BUDDY CHECK 3: Jane’s Ride Medical Transport benefits breast cancer patients in the Ozarks
SPRINGFIELD, Mo. (KY3) - Breast cancer touches a lot of lives. Many times one person’s battle leaves a huge impact on many friends and family members.
It’s been 30 years since Chris Sanford lost his mom to breast cancer. Today, her legacy lives on in his new business you may have seen driving around the streets of Springfield and beyond.
Chris Sanford spends much of his time these days behind the wheel of “Jane’s Ride,” a medical transport service that bears his Mother’s name, Jane.
Sanford said he wanted to honor his mom and her life for ”who she was.”
Sanford was still in the Army when his mom told him her breast cancer had returned. He lost his mother soon after that at the age of 53. It’s a bittersweet memory of that time.
Sanford said it’s not just that particular memory, but everything that happens in life.
“She’s not around for your kids growing up and your grandkids and seeing them,” said Sanford.
While that grief never goes away, Sanford says the life experience always helped him in his work as an occupational therapist. But after 38 years, he says he was ready to channel his experience in a new way for people who need
“Total or partial care to get where they want to go,” said Sanford.
For instance, when Shelly Hall’s 92-year-old former mother-in-law broke her pelvis, she needed to be moved several times between hospitals and other facilities.
Hall said Sanford’s medical training played into her decision to use his service. She said knowing that he knew how to handle patients and not injure them in a move was very reassuring.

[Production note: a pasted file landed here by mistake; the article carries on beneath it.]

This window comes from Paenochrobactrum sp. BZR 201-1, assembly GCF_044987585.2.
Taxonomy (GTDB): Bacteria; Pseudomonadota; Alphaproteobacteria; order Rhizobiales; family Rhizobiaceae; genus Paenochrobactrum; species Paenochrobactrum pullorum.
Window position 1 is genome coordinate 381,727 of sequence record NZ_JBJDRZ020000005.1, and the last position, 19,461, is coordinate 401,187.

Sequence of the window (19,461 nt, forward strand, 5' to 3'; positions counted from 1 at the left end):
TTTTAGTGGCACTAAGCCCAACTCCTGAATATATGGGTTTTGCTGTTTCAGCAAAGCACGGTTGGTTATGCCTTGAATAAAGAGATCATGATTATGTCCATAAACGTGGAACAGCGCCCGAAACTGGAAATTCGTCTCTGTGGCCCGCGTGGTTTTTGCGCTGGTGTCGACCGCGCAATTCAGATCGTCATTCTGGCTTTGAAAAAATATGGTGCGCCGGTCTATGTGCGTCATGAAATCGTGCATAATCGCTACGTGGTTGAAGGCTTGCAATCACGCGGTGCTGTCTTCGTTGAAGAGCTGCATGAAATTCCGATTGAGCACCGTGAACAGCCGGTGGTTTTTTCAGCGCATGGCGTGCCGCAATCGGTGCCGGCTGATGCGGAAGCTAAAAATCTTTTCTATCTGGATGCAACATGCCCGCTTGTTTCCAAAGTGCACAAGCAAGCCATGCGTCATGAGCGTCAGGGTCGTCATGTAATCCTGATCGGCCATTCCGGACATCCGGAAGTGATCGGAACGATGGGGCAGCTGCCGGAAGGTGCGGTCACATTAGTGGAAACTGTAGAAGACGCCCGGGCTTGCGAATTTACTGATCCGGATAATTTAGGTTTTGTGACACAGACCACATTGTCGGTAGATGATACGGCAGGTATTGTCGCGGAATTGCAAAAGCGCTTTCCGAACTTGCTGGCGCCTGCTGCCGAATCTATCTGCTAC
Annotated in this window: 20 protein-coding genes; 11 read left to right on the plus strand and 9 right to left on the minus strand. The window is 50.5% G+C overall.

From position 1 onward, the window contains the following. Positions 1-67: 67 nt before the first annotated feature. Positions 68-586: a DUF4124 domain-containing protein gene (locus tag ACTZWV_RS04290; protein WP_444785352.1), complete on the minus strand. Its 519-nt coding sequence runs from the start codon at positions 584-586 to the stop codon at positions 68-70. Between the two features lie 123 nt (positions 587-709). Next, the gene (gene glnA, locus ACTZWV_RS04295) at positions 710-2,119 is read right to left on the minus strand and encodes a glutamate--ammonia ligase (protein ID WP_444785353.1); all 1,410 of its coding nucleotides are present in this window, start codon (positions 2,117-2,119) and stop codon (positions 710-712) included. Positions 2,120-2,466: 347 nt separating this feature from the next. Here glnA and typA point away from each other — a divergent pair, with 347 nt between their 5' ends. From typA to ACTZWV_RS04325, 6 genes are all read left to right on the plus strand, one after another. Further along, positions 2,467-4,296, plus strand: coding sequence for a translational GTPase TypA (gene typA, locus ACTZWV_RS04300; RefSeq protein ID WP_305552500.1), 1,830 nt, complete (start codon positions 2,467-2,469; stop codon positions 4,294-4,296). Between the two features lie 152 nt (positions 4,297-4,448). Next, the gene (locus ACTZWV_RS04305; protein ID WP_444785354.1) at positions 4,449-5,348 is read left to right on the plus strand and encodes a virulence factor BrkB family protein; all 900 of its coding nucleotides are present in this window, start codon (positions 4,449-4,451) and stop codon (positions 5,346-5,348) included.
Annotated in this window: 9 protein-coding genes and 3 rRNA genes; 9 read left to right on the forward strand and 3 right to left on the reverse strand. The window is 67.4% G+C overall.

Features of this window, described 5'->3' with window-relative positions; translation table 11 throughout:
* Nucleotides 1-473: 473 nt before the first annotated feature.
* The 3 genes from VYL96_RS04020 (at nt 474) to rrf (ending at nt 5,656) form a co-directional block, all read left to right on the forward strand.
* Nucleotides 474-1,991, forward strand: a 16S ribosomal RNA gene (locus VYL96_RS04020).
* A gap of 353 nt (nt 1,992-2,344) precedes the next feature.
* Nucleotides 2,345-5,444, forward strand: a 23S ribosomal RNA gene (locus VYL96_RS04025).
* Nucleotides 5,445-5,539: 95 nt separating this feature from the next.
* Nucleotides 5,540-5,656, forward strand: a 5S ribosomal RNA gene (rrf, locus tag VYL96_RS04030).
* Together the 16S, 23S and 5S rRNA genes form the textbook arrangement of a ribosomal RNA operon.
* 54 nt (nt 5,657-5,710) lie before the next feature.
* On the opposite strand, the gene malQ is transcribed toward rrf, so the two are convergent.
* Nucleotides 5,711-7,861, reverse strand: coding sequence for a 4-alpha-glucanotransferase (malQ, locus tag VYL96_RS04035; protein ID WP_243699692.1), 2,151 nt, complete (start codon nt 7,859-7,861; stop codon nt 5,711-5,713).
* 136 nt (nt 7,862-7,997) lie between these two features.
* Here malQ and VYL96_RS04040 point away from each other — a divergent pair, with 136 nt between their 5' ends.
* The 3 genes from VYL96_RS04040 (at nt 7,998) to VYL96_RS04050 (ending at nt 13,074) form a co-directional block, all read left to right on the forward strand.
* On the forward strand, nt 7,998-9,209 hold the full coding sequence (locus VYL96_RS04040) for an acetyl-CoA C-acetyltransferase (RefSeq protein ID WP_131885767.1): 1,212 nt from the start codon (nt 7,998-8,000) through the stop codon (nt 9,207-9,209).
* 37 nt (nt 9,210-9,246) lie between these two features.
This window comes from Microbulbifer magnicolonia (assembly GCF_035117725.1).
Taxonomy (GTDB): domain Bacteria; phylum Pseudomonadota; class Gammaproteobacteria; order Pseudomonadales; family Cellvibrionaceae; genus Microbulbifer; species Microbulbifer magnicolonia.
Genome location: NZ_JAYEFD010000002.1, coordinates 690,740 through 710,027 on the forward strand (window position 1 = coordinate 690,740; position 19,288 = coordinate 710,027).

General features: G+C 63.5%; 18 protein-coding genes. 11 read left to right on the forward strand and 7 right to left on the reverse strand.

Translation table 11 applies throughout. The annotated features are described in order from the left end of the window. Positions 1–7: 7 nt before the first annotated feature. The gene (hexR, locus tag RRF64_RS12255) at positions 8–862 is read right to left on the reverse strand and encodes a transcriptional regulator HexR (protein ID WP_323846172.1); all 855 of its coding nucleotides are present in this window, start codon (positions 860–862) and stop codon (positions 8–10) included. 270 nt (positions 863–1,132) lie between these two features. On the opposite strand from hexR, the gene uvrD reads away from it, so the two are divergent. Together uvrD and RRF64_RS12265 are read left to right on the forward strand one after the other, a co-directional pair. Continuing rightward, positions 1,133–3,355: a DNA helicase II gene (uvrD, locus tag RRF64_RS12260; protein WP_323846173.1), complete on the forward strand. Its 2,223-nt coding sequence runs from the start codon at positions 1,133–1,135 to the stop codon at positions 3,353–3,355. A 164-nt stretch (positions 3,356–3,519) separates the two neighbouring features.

Jana Shetler also called Jane’s Ride when an elderly aunt was diagnosed with pancreatic cancer and needed to be taken to a home for hospice care.
Shetler said if you want the hospital to transport in a situation where it’s not a medical necessity, the hospital is going to charge somewhere between $1,300 to $1,500.
Sanford said Jane’s Ride transports to doctors’ appointments, nursing homes, hospital surgeries, and family events. He said he most recently took an older gentleman to a family.
Sanford can even transport people in a 600-mile radius. It can be a lifesaving service when family or friends aren’t equipped to move their loved ones safely. For Sanford, it’s a way to help people in the community and to always keep the memory of his mom close by.
Also in honor of his mother, Sanford donates a portion of his earnings to the Breast Cancer Foundation of the Ozarks to help other women battling breast cancer.
If you would like to sign up for Buddy Check 3, CLICK HERE to register.
We’ll send you a free packet of information. This is a joint project for KY3 with the Breast Cancer Foundation of the Ozarks, as well as Mercy and Cox hospitals.
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